These amendments follow a range of policies introduced at state and federal levels over the past two decades, a time when the electricity sector has been replacing carbon-intensive generation with zero-carbon technologies. At the same time, the sector has been moving away from a small number of large-scale facilities owned and operated by a handful of companies towards smaller scale, more widely distributed electricity production. This significant growth in new energy technologies, particularly in renewable energy and storage, has exposed critical gaps and other weaknesses in the energy safety legislative framework that are being addressed through this bill. The current safety framework was developed based on the risk profiles of regulated entities in the late 1990s, which did not factor in the more recent uptake and investment in small-scale renewable or battery installations. The risks posed by these installations are real, with two serious incidents in 2021, which I think just about everyone has mentioned, underscoring the inability of Energy Safe Victoria to regulate these facilities before these incidents occur.
This bill will also include a series of minor technical amendments to help facilitate these changes. These include amendments to the administration of safety management plans by these businesses, ensuring they remain current to technological changes in both electrical installations and the supply of gas. This bill establishes some stricter guidelines following incidents at these renewable energy providers. The amendment will now require an electricity supplier to preserve the site of a serious electrical incident and a gas company to preserve the site of a gas incident, allowing for inspection by an enforcement officer or authorised inspector. Enforcement of these guidelines will be more heavy-handed. Energy Safe Victoria will now be able to hold on to seized items from affected companies or persons for a longer period of time. Energy Safe Victoria and the Minister for Energy and Resources will be given the power to enter enforceable undertakings with regulated entities as an optional tool rather than court proceedings, and the maximum penalties for offences by energy entities relating to maintaining safe networks will be increased.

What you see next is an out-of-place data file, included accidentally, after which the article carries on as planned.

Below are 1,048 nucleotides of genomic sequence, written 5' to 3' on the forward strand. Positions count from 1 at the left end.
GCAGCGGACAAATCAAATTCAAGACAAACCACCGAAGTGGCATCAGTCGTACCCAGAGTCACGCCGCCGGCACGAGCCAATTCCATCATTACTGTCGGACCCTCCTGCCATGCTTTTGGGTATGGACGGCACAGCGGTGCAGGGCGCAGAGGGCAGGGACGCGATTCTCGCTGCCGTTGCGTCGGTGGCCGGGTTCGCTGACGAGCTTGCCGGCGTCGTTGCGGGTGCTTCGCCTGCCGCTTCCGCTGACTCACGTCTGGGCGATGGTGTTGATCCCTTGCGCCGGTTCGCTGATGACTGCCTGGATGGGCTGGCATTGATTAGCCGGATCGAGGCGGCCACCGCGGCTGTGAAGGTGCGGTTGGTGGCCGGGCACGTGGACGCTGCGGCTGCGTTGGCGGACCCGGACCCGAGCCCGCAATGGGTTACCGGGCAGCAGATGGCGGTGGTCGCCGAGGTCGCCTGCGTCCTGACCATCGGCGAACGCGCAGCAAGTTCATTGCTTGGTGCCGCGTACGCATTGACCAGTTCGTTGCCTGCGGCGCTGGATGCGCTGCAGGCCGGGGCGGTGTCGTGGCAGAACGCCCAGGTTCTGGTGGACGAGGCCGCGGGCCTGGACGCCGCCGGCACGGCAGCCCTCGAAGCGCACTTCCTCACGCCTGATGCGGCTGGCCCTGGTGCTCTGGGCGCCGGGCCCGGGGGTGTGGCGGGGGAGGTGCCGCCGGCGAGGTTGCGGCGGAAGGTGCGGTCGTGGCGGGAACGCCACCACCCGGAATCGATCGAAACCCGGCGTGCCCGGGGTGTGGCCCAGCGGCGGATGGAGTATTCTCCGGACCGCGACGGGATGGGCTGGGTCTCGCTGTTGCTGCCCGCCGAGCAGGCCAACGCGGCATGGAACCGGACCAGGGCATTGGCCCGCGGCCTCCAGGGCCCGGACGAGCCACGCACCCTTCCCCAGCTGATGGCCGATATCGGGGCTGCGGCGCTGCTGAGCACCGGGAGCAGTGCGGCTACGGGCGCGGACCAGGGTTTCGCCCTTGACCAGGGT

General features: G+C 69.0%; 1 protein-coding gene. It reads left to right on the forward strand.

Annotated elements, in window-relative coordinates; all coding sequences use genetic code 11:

As a regional member, improving the capacity of this government to manage the transition towards more renewable energy sources is particularly important. Our regional areas, including the Euroa electorate and the wider north-east of Victoria, are set to be the hubs for many renewable energy projects. Regional communities have had every right to be concerned about some of these projects. I have heard of constituents worried about the impact a project might have on their agricultural land. I have heard them speak about the increased risk of fires, about protecting the biosecurity of our farms and primary producers and about ensuring coherent emergency management strategies, and I have also heard them worry about increases in landholder insurance premiums. While this bill does not address all of these concerns, there are some inroads made.